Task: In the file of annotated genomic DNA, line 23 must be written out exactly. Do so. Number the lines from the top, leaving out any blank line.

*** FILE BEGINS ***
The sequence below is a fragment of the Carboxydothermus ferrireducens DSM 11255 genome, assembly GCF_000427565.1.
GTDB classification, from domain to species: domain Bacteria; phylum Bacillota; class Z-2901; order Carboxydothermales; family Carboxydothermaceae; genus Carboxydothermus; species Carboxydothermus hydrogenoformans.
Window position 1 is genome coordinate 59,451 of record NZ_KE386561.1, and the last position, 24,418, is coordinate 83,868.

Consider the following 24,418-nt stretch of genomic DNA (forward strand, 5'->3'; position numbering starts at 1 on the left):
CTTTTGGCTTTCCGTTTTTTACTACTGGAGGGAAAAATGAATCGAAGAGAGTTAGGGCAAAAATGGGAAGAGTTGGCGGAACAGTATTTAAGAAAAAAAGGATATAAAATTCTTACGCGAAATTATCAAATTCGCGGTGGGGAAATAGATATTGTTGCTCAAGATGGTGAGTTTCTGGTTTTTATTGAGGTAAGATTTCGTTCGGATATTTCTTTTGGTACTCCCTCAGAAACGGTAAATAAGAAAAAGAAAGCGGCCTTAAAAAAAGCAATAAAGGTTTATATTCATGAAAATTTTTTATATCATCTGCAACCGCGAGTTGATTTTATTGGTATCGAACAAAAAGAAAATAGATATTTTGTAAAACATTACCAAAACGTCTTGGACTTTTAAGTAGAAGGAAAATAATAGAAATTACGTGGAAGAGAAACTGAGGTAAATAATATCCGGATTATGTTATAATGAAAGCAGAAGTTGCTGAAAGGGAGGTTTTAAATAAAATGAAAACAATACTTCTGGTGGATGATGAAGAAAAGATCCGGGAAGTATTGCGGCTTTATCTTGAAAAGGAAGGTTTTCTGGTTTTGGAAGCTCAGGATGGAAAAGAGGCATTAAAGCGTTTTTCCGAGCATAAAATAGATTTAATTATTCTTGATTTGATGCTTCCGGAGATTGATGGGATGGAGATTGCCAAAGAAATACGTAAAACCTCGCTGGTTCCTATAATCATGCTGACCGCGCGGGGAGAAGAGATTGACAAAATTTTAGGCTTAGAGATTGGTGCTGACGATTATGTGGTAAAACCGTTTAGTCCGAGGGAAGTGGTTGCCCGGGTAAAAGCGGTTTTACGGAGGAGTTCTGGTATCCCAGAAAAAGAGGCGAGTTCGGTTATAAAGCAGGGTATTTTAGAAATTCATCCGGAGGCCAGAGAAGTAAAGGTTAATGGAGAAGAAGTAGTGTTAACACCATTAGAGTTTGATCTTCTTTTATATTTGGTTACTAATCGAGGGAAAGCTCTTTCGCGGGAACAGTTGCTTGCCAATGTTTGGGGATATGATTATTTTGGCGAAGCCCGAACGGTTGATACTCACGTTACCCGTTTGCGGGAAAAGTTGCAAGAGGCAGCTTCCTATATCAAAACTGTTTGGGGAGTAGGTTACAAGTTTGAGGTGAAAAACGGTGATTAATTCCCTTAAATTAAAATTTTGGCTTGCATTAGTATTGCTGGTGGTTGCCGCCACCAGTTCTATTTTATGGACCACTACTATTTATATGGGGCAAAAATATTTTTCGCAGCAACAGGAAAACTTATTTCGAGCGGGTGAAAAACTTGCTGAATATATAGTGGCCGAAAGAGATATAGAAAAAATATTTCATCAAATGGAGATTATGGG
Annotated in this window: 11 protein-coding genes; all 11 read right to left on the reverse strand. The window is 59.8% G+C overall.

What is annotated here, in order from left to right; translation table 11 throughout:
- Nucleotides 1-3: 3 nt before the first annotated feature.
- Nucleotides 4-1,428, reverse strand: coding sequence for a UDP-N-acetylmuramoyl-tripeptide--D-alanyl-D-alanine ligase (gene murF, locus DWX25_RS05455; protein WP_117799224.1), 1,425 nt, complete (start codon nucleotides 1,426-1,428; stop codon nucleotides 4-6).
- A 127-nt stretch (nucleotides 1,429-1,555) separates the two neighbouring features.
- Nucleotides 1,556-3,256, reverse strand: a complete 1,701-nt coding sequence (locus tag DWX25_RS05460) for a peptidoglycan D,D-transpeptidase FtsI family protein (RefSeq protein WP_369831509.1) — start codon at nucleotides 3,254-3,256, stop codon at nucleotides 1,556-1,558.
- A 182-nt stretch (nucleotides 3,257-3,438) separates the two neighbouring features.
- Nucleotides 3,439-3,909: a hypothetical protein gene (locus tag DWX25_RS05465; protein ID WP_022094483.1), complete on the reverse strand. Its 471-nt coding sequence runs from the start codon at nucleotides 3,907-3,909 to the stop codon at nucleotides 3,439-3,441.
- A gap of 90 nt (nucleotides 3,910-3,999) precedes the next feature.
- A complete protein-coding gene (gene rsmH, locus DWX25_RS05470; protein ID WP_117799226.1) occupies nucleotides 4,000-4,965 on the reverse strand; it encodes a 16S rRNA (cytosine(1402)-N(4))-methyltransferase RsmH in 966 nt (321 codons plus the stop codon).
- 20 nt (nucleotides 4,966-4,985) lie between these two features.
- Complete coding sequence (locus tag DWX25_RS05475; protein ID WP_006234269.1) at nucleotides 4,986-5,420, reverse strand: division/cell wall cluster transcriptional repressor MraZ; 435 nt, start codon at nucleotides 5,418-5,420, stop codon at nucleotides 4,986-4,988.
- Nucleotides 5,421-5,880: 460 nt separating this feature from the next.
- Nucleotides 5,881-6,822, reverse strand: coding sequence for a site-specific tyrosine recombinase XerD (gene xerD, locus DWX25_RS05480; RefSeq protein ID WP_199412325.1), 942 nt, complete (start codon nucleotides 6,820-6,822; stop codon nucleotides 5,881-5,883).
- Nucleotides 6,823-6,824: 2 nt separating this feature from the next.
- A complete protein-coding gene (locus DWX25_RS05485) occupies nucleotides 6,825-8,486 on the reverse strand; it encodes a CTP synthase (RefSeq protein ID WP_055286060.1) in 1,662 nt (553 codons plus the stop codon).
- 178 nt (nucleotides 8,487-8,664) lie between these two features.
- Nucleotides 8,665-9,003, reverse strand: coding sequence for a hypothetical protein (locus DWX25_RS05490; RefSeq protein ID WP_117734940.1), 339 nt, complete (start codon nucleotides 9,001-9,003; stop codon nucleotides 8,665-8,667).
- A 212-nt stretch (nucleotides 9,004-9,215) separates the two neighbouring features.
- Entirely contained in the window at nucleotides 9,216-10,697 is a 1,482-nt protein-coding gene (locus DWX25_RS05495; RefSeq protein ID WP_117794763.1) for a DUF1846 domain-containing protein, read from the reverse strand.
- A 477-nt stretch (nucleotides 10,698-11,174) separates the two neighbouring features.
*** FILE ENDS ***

- Nucleotides 8,665-9,003, reverse strand: coding sequence for a hypothetical protein (locus DWX25_RS05490; RefSeq protein ID WP_117734940.1), 339 nt, complete (start codon nucleotides 9,001-9,003; stop codon nucleotides 8,665-8,667).